OUR THOUGHTS ON:

Denial of Section 199 Deduction for Certain Computer Software Fees

Internal Revenue Service|Tax|Technology

By Keith Donnelly

A recent Chief Counsel Advice memorandum determined that fees in connection with access to online software represented services and, as such, should not be considered qualified gross receipts for purposes of the Section 199 deduction.

Section 199 provides a deduction for businesses engaged, in whole or significant part, in manufacturing or production in the United States. This includes, among other activities, the sale, lease, rental, license, or exchange of computer software.

Calculation of the Section 199 deduction is complex and utilizes, in part, qualified gross receipts in the calculation. Treasury Regulation Section 1.199-3(i)(6)(ii) clarifies the meaning of qualified gross receipts in relation to computer software. The regulation provides that, in the absence of recognized exceptions, gross receipts derived from “services” are not qualified gross receipts in the disposition of computer software. Services include customer and technical support, telephone services, and online services.  

In the facts outlined by the memorandum, the taxpayer operated online software platforms that enabled users to engage in certain online activities, including the operation of websites, user and non-user interface software applications, servers where computer software is hosted (data centers), other hardware, and the computer network. The taxpayer charged a fee for users to access the online software platforms, but not a fee for software provided on the platforms. The taxpayer included revenues from this fee as qualified gross receipts in calculating its Section 199 deduction.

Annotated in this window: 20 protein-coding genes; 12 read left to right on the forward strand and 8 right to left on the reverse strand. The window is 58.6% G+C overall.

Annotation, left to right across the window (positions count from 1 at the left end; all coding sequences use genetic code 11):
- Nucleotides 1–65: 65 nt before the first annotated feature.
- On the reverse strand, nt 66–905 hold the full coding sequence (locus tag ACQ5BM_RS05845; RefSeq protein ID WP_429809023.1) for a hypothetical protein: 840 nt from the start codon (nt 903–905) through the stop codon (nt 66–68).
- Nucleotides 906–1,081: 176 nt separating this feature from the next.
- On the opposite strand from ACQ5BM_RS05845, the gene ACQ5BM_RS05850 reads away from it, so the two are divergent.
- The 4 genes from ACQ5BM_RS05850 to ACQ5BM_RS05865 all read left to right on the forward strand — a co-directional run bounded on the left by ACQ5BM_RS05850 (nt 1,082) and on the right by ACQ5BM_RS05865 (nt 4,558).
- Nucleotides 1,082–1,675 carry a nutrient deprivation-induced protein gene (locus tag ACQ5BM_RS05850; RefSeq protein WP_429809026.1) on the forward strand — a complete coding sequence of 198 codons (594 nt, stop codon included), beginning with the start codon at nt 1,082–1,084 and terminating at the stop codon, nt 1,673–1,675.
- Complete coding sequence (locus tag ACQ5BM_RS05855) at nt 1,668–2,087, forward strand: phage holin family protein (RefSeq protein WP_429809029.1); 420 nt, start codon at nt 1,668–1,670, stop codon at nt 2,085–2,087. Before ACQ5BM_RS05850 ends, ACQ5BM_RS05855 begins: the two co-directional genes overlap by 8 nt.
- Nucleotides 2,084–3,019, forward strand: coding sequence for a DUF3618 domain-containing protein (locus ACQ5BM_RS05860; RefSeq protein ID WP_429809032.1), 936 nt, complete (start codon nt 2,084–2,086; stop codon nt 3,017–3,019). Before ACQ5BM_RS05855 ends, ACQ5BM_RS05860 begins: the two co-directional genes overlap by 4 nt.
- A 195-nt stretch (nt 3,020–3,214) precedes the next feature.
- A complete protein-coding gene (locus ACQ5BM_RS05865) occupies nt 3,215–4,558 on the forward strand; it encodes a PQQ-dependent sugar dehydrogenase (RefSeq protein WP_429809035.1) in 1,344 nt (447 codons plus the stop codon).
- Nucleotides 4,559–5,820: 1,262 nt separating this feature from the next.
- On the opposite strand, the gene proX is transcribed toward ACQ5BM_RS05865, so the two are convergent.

The Chief Counsel determined the taxpayer could not include the fees as qualified gross receipts in the calculation of the Section 199 deduction. Specifically, the Chief Counsel held that the fees were not for direct use of software, but were instead for access to the services provided by online software platforms. No exceptions applied to the facts in question. Accordingly, because the fees represented services, they were not qualified gross receipts.      

The ruling in this matter was limited to the taxpayer in question, but its reasoning could serve as guidance in future decisions. Toward this end, taxpayers in similar circumstances should review their user agreements, business models, and other facts to determine eligibility to claim a Section 199 deduction.    

Sources

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